Johnston & Owen, LLP

Attorneys at law

March 27, 2013

Can my child select his or her custodial parent?

By Lance Owen | Posted in Child Custody & Visitation, Divorce | No comments yet

A child who has reached the age of 14 has the right to select the parent with whom he or she will live. The selection, however, must be found by the Court to be in the child’s “best interest”. There is a presumption that the child’s selection is in his or her best interest. This means that the party opposing the selection will have the burden of convincing the Court that the selection is not in the child’s best interests. In my experience the opposing party has an uphill battle.

A case seeking to modify physical custody may be filed solely on the ground that the child is over the age of 14 and wants live with the other parent. When custody is modified based solely on the child’s selection there cannot be another custody action filed for a period of two years following the selection. This means that the child cannot change his or her mind and return to the other parent’s custody within two years of his or her previous selection unless there is some additional evidence to support a change of custody. For this reason the child should be certain of his or her selection.

When I represent the parent that is opposed to the modification of custody I often request a temporary hearing and concede to the modification of custody on a temporary basis since the probability of the child’s selection prevailing is so high. This gives the child an opportunity to experience what it will be like living with the other parent for a period of time. Sometimes the child realizes that the grass isn’t so much greener and decides to remain with the initial custodial parent.

A child who at least 11, but not yet 14, has the right to have his or her custodial wishes made known to the Court. If the issue of custody of a child who is 11, but not yet 14, is before the Court pursuant to a modification of custody (rather than an initial determination of custody), then there must be sufficient evidence in addition to the child’s selection for the modification to prevail. The cumulative evidence must show that there has been a “material change of condition or circumstance” since the previous custody determination was made.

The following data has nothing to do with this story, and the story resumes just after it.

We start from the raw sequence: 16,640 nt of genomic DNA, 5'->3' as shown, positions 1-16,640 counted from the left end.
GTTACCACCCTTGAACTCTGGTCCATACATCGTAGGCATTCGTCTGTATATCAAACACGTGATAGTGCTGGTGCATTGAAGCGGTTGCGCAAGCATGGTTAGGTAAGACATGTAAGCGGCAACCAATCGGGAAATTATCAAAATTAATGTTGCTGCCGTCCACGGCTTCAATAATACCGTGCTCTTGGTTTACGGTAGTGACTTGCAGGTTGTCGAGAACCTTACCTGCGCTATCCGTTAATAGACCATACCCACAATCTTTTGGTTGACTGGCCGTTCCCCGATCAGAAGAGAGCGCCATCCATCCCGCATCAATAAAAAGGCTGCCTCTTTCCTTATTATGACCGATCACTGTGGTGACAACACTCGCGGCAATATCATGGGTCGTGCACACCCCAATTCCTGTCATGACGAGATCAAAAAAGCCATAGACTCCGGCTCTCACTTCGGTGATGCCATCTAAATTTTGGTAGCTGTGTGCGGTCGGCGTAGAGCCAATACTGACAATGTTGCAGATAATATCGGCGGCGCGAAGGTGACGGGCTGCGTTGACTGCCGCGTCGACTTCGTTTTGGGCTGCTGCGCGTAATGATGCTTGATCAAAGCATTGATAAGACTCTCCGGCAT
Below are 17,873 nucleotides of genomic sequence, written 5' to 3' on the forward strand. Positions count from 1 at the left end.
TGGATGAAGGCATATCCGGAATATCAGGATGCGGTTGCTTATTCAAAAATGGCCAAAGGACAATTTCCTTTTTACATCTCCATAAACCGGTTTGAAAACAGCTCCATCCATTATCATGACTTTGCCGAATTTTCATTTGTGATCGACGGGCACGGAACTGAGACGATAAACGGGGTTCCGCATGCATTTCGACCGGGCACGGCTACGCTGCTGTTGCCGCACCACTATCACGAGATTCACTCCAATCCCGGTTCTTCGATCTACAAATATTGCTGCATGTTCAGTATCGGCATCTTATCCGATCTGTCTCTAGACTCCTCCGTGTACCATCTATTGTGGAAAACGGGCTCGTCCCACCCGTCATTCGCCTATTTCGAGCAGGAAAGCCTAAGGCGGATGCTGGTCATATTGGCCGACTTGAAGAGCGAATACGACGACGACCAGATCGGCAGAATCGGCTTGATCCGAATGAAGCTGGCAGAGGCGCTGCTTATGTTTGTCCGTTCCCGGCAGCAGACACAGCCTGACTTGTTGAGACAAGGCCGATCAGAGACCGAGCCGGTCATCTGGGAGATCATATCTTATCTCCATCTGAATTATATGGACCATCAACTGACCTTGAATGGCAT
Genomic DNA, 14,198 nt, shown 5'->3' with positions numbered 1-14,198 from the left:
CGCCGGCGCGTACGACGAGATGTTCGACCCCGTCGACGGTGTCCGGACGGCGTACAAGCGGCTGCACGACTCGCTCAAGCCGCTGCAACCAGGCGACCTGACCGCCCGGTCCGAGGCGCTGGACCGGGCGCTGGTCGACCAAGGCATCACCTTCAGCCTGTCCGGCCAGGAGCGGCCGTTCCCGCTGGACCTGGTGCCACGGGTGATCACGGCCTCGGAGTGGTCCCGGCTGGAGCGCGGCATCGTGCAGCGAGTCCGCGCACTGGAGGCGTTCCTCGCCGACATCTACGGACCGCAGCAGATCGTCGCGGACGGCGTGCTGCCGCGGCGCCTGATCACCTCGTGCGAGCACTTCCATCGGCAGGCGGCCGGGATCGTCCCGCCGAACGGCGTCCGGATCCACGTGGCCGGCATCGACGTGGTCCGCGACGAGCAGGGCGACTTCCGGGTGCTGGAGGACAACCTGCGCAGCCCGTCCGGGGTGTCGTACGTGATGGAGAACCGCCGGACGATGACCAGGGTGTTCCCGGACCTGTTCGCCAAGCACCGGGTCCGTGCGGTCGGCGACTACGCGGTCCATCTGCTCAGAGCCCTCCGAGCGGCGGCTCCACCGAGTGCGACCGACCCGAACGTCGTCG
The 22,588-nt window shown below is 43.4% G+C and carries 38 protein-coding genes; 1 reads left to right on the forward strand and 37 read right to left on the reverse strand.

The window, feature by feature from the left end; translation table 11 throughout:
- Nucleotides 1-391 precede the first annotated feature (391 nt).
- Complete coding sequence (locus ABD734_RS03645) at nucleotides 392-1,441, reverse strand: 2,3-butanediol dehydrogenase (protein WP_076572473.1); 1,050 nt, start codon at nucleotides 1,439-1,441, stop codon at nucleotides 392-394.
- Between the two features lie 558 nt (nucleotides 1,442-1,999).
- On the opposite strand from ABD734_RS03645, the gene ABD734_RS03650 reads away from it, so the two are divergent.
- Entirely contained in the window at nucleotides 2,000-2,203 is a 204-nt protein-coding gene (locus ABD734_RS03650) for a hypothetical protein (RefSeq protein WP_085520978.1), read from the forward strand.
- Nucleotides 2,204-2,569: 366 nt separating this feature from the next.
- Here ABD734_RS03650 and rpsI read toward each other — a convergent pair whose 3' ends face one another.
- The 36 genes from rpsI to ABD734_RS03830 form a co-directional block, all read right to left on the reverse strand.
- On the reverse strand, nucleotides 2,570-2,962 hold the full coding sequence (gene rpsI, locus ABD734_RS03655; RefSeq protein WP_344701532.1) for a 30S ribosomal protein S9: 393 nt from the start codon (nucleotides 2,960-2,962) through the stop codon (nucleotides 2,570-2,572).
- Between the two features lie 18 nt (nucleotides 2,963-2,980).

Custody cases involving a child’s selection can be tough on parents. The child is essentially rejecting one parent in favor of the other. I know of no other way to look at it. Furthermore, these cases are frequently filed by parents that are more interested in the financial benefits that result from having physical custody of the child than they are in doing what is in the child’s best interests. When I suspect that a child is being pressured or unfairly coerced by a parent with impure motives I will frequently request a guardian ad litem to independently represent the child’s interests in the case. This adds additional expense, but it is often worth it to ascertain the actual desires of the child.

Johnston, Owen & Bullard maintains this website exclusively for informational purposes. The material appearing on our website is in no way intended to constitute legal advice. Viewing this information does not create an attorney-client relationship between you and Johnston, Owen & Bullard. Furthermore, the content on this website may not indicate the current state of the law. The law changes constantly. Johnston, Owen & Bullard is not liable for the use or interpretation of information contained herein and expressly disclaims all liability for any actions that anyone or any entity may take or not take based on the content appearing herein.

This entry was posted on Wednesday, March 27th, 2013 at 2:43 am and is filed under Child Custody & Visitation, Divorce. You can follow any responses to this entry through the RSS 2.0 feed. Responses are currently closed, but you can trackback from your own site.
Search